By APCNews Douala, 26 June 2012
When a participant asked a question about the position to be adopted by Central Africa at the Internet overnance Forum (IGF) in Africa, various responses and questions followed. To borrow an expression from Justine Diffo Tchunkam, a teacher at the University of Yaoundé II, Central Africa has a common vision but no common position with regard to regulation of the ICT sector.
The debate on regulation of the ICT sector in the African sub-region is currently at the point where Cameroon and Congo have made progress on legislative reforms relating to electronic communications and discussion has started in other countries such as the Central African Republic and Chad, where laws dating back to 2007 and 2008 are still in effect.
There are over two billion internet users in the region, which shows the internet to be an indispensable tool for strengthening the economy and improving the standard of living of populations, provided there is no abuse.
Current legislative reforms in the ICT sector
The Inspector General for the Ministry of Posts and Telecommunications in Cameroon stated that “Cameroon has 20 million inhabitants but only one million inhabitants using the internet. There are two landing points for undersea fibre optic cables. A restructuring process to expand and enhance use of the backbone is currently under way.”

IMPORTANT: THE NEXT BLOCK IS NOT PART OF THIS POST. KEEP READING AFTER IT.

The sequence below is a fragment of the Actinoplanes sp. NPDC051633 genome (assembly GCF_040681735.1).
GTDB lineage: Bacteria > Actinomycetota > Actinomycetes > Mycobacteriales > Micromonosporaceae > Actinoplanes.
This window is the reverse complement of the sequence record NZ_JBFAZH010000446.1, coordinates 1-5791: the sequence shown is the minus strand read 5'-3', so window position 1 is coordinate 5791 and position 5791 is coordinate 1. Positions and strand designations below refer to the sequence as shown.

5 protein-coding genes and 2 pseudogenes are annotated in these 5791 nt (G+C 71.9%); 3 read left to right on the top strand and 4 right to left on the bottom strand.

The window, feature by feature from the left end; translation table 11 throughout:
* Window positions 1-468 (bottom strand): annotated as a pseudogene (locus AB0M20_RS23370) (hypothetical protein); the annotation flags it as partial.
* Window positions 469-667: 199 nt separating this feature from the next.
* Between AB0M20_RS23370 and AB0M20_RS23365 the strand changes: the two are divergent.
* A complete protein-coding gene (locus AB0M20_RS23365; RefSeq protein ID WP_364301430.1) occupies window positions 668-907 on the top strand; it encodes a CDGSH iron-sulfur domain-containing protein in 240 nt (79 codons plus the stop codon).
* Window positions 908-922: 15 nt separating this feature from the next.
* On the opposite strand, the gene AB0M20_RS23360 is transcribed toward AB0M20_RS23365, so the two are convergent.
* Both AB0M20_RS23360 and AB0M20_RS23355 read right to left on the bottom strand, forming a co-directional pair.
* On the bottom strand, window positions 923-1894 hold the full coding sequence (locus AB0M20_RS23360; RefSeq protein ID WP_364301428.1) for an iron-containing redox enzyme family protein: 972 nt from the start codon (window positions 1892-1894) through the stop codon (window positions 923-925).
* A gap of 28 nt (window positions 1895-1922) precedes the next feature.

Liberalisation of the telecommunications sector in several countries in the sub-region has resulted in a growth of mobile telephone operators, internet access suppliers and others. However, it has also led to increased ICT penetration within the population. Certain countries like Cameroon have developed national ICT development strategy documents to direct their policy in this area.
Speaking on the subject, Aline Mbono, a lawyer at ANTIC (Agence National des Technologies de l’Information et de la Communication [National Agency for Information and Communication Technologies]), stated that Cameroon is a leader in the subregion with regard to regulatory reforms in the ICT sector, with two laws on cybersecurity (Law 2010/10/2012), cybercrime (Law 2010/10/103) and electronic communications adopted in 2010. These reforms are notably a result of the impetus created by the
Economic Community of Central African States (ECCAS) with regard to harmonisation of the legal framework for ICTs in the subregion.
In answer to our question about the effective implementation of these two laws and perceptible changes for Cameroonian citizens, Aline Mbondo responded positively saying: “These laws have been implemented in Cameroon. For users, the changes are perceptible with regard to cybersecurity as there has been a decrease in some practices such as online posting of content of a dubious moral nature. From now on, a content editor (content storer) is, moreover, obligated to respond to content posted online, even if he is not the author.
Since 2010, Cameroon has required mobile telephone operators to identify their users. “It is thus possible to find a cybercriminal, and operators store their data on users for 10 years,” she added.